Companies including Cenovus Energy Inc. and ConocoPhillips Co. are working to drastically reduce the amount of condensate — a substance used to dilute tar-like bitumen to make it viable for rail transportation — by using heat and other methods to get more of the oil sands-derived product into cars.
Cenovus has increased the number of heated and insulated rail cars it uses at its loading facility in Central Alberta, while Houston-based Conoco has contracted with regional midstream operators to extract condensate from as much as 50,000 barrels a day of diluted bitumen at an oil sands loading terminal to deliver it to the U.S. Gulf Coast. Increasing the efficiency of rail shipment of bitumen has gained urgency since Alberta's government exempted crude-by-rail shipments from its mandatory cap on oil production.
Facing overbooked pipelines and brimming storage, Canada's producers have been shipping diluted bitumen to Gulf Coast refineries by rail, where refiners of heavy oil are hungry for Canadian crude amid supply disruptions from traditional producers like Venezuela and Mexico. Condensate, which can make up as much as one-third of the volume of oil sands pipeline shipments, is a major expense for oil sands producers as it must be bought at a premium to light oil, blended and later extracted from the crude mix.
Cenovus already uses heat to extract bitumen, which in its natural state has a consistency similar to peanut butter. At its operations in the oil sands region near Fort McMurray, Alberta, the company drills well pairs into bitumen pools near the surface, then injects steam into one well and pulls bitumen and steam out of the other. The water remaining from the steam is mostly recycled while the bitumen is diluted with condensate and other drag-reducing agents, known together as diluent, for storage and shipping along regional pipelines.
Cenovus leases a fleet of "coiled and insulated" rail cars to move its product to from its Bruderheim Energy Terminal near Edmonton, Alberta to the U.S. The company co-owns two refineries with Conoco affiliate Phillips 66 which are capable of running oil-sands bitumen. Cenovus has been steadily increasing its rail shipments throughout 2019.
"In September, we reached an average of more than 80,000 barrels per day of oil transported by rail for delivery to U.S. destinations, where we continue to increase our exposure to global pricing for our products," Cenovus CEO Alex Pourbaix, a former pipeline executive, said on an Oct. 31, 2019, conference call. "We are well down the path to reaching our target of approximately 100,000 bbl/d of rail loading capacity, which we continue to expect to achieve by year-end."
Rail cars are loaded with oil sands-derived bitumen at Cenovus Energy's Bruderheim Energy Terminal.
Source: Cenovus Energy Inc.
At specialized rail facilities like Cenovus's Bruderheim Energy Terminal, condensate can be extracted and the bitumen loaded onto the specialized cars, which are thickly insulated and can be heated with steam carried in tubes, which keeps the product in a movable state.
The incentive to ship crude-by-rail to U.S. refiners has increased as the price difference between Western Canadian Select, the nation's standard heavy oil blend, and U.S. benchmark West Texas Intermediate crude has increased. In order to be profitable to ship by rail the heavy Canadian crude needs to trade at a discount of about US$17/bbl to the U.S. benchmark oil. While the price difference had averaged US$13.33/bbl through 2019 as of Dec. 20, it has been wider for much of the second half of the year. The price gap closed at more than US$20/bbl on Dec. 19, according to statistics compiled by the Petroleum Services Association of Canada.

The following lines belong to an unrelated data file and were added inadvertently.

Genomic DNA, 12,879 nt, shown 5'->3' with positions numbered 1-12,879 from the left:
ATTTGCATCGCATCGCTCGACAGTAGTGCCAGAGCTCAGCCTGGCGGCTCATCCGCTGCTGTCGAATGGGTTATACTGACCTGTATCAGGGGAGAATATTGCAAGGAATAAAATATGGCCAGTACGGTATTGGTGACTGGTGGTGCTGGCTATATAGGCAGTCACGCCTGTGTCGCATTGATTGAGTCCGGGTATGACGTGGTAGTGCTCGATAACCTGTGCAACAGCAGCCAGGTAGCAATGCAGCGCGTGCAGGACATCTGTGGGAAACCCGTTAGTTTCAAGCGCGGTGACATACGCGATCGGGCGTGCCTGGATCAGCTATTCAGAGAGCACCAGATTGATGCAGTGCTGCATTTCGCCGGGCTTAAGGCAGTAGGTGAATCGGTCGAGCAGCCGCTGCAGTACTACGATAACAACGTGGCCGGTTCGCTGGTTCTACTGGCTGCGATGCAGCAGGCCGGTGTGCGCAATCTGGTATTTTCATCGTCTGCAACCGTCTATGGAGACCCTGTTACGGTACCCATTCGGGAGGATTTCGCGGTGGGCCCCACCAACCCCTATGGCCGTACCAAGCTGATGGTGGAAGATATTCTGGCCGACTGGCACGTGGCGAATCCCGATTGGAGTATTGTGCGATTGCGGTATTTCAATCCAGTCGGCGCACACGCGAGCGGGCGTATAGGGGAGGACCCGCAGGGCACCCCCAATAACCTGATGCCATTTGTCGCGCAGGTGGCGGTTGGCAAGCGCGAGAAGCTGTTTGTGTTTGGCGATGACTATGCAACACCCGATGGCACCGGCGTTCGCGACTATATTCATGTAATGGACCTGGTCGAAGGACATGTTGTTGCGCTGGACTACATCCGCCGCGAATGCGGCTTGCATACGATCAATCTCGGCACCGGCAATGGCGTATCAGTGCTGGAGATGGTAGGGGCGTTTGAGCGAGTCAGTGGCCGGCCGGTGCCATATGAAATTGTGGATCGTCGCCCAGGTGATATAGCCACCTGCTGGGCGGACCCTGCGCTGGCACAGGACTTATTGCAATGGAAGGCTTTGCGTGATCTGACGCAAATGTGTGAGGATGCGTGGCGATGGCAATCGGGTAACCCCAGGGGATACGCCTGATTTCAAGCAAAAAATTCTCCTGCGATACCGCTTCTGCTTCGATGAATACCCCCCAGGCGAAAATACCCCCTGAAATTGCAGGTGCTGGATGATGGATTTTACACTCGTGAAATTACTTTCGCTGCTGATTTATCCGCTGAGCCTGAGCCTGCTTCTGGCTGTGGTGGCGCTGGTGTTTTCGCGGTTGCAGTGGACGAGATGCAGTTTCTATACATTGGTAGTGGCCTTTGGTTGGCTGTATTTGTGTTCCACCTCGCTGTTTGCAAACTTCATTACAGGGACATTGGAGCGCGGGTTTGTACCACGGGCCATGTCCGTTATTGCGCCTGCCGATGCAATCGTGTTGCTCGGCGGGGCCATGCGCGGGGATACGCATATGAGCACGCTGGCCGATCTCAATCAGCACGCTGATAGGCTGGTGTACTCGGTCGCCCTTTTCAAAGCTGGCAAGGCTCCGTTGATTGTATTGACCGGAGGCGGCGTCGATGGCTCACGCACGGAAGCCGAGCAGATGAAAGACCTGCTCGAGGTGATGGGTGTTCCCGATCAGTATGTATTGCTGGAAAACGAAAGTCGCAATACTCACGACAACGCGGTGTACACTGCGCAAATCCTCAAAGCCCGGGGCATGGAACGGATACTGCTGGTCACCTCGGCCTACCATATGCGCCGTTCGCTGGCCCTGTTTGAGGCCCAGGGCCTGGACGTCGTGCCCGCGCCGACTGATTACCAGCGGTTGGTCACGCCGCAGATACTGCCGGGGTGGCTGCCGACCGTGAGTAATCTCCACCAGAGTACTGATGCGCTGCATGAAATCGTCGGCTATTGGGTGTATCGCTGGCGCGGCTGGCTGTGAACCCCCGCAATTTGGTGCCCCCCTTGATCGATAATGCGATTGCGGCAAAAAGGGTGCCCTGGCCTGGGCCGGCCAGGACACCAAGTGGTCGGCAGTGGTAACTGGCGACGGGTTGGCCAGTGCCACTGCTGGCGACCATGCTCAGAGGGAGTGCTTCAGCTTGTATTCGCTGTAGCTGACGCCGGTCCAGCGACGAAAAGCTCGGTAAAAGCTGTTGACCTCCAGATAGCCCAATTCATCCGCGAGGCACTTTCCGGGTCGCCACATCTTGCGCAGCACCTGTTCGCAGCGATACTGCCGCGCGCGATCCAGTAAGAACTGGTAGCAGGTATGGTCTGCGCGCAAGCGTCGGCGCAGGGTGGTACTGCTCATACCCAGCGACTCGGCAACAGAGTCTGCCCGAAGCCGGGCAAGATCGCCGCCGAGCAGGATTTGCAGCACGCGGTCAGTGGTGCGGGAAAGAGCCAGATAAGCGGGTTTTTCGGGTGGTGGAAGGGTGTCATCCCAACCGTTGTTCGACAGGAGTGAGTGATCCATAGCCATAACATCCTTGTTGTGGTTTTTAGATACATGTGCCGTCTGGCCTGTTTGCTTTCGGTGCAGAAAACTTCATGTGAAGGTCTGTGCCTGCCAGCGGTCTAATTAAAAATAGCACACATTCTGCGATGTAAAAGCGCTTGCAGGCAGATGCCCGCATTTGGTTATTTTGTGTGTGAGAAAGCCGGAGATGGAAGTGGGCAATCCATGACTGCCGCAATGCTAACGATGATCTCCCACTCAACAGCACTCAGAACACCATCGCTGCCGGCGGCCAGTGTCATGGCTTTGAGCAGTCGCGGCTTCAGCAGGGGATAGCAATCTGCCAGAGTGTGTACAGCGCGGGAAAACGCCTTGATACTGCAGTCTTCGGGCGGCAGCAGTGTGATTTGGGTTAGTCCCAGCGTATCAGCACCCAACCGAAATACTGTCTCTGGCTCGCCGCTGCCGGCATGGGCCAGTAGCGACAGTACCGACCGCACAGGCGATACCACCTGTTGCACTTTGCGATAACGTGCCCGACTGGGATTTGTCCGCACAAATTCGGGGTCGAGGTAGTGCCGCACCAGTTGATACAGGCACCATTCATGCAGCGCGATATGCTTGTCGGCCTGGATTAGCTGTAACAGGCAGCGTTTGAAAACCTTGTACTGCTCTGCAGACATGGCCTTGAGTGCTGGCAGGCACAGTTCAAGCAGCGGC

Canadian crude-by-rail exports averaged 270,070 bbl/d in October, according to the Canada Energy Regulator. Exports touched a record 353,789 bbl/d in December 2018 but tumbled to 132,426 bbl/d in February as the price gap closed. Some analysts predict crude-by-rail exports could hit 500,000 bbl/d by early 2020.
Conoco's recent rail-loading contract is with Canadian midstream operator Gibson Energy Inc. and US Development Group LLC. The companies plan to build a diluent recovery unit, or DRU, at Hardisty, Alberta, which is a major oil sands hub. The companies will extract diluent from the bitumen using proprietary technology owned by US Development. The remaining diluent product is called DRUbit by the companies.
DRUbit "is crude oil or bitumen that has been returned to a more concentrated, viscous state that is classified as a non-hazardous, non-flammable commodity when transported by rail in Canada and the U.S.," the companies said in a Dec. 3 statement. Just over two weeks later, on Dec. 18, Gibson announced it would add two new tanks with a capacity of 500,000 barrels each at its Hardisty storage facility. When construction is completed in late 2020, Gibson will have approximately 13.5 million barrels of storage at Hardisty.
The hazard of transporting bitumen diluted with condensate, which is similar in composition and volatility to gasoline, was underscored in a Dec. 9 train derailment in Saskatchewan which saw more than 9,000 barrels of petroleum products bound for Oklahoma released. The spilled product burned for more than 24 hours.
In addition to being safer to transport, removing diluent from the bitumen allows shippers to deliver higher volumes of the oil sands product. Higher shipment volumes with better economics, whether by pipeline or rail, are critical to future oil sands projects, including those proposed by Cenvous.
"We will sanction those projects if and when we have high level of confidence that we will have long-term market access to get those barrels to market," Pourbaix said on the Oct. 31 call.